The common teasel (Dipsacus fullonum) is currently found in most states in the United States. Native to Europe and temperate Asia, the common teasel may have been introduced to North America as early as the 1700s. The plant can reach a height of five feet and bears small fruits that resemble nuts.
Teasel root has long been used for its medicinal properties. The roots are dug up in summer, usually July and August, and cleaned, with the fibrous material and dirt removed. The roots are then cut into slices and dried in the sun before being used in herbal preparations.
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Teasel root is used in traditional Chinese medicine
The root has been used for centuries in traditional Chinese medicine to address joint, tendon, and connective tissue ailments. It is said that teasel root was named xuduan after its effects, as discovered by a young man. According to legend, it was noted that a long time ago, a kindhearted Chinese herbalist always helped poor patients by giving them free treatments or free medicine.
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Accordingly, he was highly respected by many. One day, as he was passing through a small village, he saw a child lying on the ground and a lady crying. The lady told the herbalist the child was her son and that he was dead. The herbalist checked the child’s pulse and said he was still alive.
He then took out a bottle of herbal tablets and placed some in the child’s mouth. Hours later, the child regained consciousness. By the time a month had passed, he had fully recovered. In this village, a powerful and wealthy man operated a herb shop.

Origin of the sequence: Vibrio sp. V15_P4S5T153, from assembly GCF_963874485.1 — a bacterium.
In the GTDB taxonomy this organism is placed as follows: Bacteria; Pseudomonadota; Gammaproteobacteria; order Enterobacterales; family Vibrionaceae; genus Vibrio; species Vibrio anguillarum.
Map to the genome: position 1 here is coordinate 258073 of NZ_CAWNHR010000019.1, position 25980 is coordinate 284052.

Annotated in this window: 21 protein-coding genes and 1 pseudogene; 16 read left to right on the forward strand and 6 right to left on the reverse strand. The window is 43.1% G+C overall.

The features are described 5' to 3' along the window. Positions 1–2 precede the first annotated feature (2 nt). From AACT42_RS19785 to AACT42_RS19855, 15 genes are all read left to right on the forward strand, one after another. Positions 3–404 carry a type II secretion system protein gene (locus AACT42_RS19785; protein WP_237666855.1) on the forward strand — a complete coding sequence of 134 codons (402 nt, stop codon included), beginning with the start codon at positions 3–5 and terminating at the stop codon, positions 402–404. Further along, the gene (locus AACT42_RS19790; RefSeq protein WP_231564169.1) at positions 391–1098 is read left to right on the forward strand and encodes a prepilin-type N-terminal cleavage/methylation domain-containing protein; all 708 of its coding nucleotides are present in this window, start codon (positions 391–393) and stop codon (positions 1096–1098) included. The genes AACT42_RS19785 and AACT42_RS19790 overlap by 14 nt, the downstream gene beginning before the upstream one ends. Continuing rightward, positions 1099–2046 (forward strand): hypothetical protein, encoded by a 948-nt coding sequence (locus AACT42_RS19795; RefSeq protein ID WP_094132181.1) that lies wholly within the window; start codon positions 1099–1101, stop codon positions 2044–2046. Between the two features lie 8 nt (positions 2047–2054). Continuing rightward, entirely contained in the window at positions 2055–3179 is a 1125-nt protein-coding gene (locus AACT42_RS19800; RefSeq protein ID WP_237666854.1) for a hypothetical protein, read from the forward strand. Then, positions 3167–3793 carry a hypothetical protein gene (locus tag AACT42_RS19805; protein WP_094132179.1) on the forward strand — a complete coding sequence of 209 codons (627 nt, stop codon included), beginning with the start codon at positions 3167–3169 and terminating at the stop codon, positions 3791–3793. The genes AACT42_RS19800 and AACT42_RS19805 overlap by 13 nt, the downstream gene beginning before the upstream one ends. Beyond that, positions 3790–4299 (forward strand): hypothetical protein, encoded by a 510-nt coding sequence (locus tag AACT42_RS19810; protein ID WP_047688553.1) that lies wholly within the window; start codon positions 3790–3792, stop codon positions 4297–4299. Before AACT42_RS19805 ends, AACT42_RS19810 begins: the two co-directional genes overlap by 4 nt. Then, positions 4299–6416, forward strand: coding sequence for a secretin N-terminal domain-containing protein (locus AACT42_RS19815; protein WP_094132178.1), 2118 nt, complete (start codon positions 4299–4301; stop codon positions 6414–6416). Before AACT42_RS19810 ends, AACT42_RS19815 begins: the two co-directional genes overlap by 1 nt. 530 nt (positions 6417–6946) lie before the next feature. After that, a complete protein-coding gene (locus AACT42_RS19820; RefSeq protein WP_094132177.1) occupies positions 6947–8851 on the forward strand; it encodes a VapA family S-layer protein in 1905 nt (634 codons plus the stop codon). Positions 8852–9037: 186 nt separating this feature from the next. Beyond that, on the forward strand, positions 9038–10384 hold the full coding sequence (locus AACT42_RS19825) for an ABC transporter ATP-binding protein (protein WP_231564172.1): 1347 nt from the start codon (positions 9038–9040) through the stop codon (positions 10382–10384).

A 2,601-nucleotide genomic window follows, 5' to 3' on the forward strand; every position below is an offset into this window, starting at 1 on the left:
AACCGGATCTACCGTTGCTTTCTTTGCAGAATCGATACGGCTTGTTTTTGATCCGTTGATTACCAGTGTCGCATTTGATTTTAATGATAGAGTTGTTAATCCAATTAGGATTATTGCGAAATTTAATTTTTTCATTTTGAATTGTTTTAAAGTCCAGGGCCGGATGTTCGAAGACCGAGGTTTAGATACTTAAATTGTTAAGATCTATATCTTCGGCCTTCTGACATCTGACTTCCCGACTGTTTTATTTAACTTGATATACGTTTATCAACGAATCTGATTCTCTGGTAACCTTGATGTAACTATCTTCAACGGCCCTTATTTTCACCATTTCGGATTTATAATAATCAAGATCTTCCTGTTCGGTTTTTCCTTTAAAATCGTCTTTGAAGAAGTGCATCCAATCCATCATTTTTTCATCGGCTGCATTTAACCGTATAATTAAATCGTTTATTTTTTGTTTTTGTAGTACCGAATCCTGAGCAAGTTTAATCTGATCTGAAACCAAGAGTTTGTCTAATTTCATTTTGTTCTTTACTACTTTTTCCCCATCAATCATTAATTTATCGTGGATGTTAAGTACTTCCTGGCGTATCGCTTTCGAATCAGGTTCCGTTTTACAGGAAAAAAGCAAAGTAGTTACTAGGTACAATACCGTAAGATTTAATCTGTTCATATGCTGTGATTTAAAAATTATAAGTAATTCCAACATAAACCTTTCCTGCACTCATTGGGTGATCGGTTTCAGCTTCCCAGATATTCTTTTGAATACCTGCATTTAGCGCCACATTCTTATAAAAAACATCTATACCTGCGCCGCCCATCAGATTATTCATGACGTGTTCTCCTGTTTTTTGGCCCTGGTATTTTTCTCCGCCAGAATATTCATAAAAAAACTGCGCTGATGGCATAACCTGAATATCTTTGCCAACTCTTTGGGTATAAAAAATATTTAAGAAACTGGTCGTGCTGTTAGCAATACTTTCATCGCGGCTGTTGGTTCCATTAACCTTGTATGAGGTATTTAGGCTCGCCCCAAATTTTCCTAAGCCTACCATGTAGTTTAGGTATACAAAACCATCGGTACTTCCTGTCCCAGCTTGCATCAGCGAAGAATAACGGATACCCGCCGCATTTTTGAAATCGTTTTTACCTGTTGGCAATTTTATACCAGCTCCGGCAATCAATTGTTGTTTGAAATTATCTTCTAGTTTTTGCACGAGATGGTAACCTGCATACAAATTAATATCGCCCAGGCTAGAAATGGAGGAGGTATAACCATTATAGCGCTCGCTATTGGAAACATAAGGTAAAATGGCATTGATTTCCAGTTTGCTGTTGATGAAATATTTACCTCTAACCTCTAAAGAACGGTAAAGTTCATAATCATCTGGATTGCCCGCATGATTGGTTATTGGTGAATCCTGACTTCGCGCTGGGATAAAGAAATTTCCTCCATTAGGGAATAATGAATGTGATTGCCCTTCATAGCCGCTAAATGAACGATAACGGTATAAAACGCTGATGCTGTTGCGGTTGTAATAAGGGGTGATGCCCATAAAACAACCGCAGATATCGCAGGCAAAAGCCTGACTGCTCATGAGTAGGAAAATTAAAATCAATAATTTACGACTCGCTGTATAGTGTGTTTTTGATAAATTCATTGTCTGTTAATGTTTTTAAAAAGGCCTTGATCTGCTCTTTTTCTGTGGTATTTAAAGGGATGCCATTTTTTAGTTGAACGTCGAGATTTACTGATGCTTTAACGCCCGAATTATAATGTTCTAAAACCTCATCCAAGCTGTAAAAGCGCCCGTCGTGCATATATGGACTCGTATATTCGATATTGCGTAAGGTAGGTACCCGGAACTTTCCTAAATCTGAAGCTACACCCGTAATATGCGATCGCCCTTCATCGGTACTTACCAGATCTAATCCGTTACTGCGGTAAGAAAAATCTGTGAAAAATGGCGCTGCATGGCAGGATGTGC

This man always monopolized the herb business in the village. After he heard the story, he tried to convince the herbalist to give him the tablets, but the herbalist always declined. Finally, the man was so angry that he sent two big, strong men over to beat up the herbalist, which resulted in the herbalist’s legs being broken. Then they threw him onto the mountain.
Teasel is used to heal broken bones
Fortunately, a young man found the wounded herbalist. The herbalist asked this young man to pick a herb for him. The herbalist used this herb to treat his broken legs. A couple of months later, his legs had healed entirely.
Before he left the village, he taught the young man how to help the villagers heal broken bones by using this herb. The young man named the herb xuduan, which means “reconnect broken parts.”
Teasel root can be used internally or externally. Internally, teasel root treats pain and weakness in the knees and lower back and helps repair damaged tissues such as bones and ligaments. Externally, it can be combined into a poultice with Drynaria (basket ferns) and dragon’s blood (a bright red resin of several plant genera) to reduce swelling and relieve pain.
Generally, the recommended dose of teasel root is between 6 and 21 grams of teasel root per day. However, some herbalists recommend a slightly higher minimum dose of 10 grams daily. Teasel root is available in powder, capsule, and pill form. It is available at some Asian markets and most herbal shops.